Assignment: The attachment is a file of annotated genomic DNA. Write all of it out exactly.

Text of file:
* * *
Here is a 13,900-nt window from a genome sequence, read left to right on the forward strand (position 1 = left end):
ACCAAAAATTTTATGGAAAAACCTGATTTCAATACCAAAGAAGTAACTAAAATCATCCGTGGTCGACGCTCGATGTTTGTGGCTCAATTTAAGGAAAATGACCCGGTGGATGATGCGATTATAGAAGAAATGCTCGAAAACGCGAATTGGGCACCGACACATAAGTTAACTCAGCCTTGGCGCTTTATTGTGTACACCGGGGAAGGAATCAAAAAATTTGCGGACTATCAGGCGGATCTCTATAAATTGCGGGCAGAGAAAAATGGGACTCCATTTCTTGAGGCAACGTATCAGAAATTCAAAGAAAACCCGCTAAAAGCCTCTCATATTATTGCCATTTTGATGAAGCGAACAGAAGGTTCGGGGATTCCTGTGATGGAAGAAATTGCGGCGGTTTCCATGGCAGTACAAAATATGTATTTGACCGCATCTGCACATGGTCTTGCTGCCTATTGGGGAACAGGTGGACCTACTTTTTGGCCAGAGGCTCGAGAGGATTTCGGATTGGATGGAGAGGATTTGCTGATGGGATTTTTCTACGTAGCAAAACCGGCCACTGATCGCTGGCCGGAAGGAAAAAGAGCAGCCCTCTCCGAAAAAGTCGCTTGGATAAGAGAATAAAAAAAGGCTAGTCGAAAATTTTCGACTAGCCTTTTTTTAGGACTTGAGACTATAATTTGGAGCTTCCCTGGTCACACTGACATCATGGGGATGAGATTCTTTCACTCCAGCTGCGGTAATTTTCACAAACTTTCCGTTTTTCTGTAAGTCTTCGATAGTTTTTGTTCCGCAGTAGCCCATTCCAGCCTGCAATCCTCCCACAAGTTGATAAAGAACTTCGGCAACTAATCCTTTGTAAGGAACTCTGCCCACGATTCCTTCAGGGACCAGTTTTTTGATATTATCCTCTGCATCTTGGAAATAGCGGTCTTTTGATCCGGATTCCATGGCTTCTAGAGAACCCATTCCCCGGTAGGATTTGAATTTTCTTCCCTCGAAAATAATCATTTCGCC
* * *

Here is a 13,900-nt window from a genome sequence, read left to right on the forward strand (position 1 = left end):
ACCAAAAATTTTATGGAAAAACCTGATTTCAATACCAAAGAAGTAACTAAAATCATCCGTGGTCGACGCTCGATGTTTGTGGCTCAATTTAAGGAAAATGACCCGGTGGATGATGCGATTATAGAAGAAATGCTCGAAAACGCGAATTGGGCACCGACACATAAGTTAACTCAGCCTTGGCGCTTTATTGTGTACACCGGGGAAGGAATCAAAAAATTTGCGGACTATCAGGCGGATCTCTATAAATTGCGGGCAGAGAAAAATGGGACTCCATTTCTTGAGGCAACGTATCAGAAATTCAAAGAAAACCCGCTAAAAGCCTCTCATATTATTGCCATTTTGATGAAGCGAACAGAAGGTTCGGGGATTCCTGTGATGGAAGAAATTGCGGCGGTTTCCATGGCAGTACAAAATATGTATTTGACCGCATCTGCACATGGTCTTGCTGCCTATTGGGGAACAGGTGGACCTACTTTTTGGCCAGAGGCTCGAGAGGATTTCGGATTGGATGGAGAGGATTTGCTGATGGGATTTTTCTACGTAGCAAAACCGGCCACTGATCGCTGGCCGGAAGGAAAAAGAGCAGCCCTCTCCGAAAAAGTCGCTTGGATAAGAGAATAAAAAAAGGCTAGTCGAAAATTTTCGACTAGCCTTTTTTTAGGACTTGAGACTATAATTTGGAGCTTCCCTGGTCACACTGACATCATGGGGATGAGATTCTTTCACTCCAGCTGCGGTAATTTTCACAAACTTTCCGTTTTTCTGTAAGTCTTCGATAGTTTTTGTTCCGCAGTAGCCCATTCCAGCCTGCAATCCTCCCACAAGTTGATAAAGAACTTCGGCAACTAATCCTTTGTAAGGAACTCTGCCCACGATTCCTTCAGGGACCAGTTTTTTGATATTATCCTCTGCATCTTGGAAATAGCGGTCTTTTGATCCGGATTCCATGGCTTCTAGAGAACCCATTCCCCGGTAGGATTTGAATTTTCTTCCCTCGAAAATAATCATTTCGCC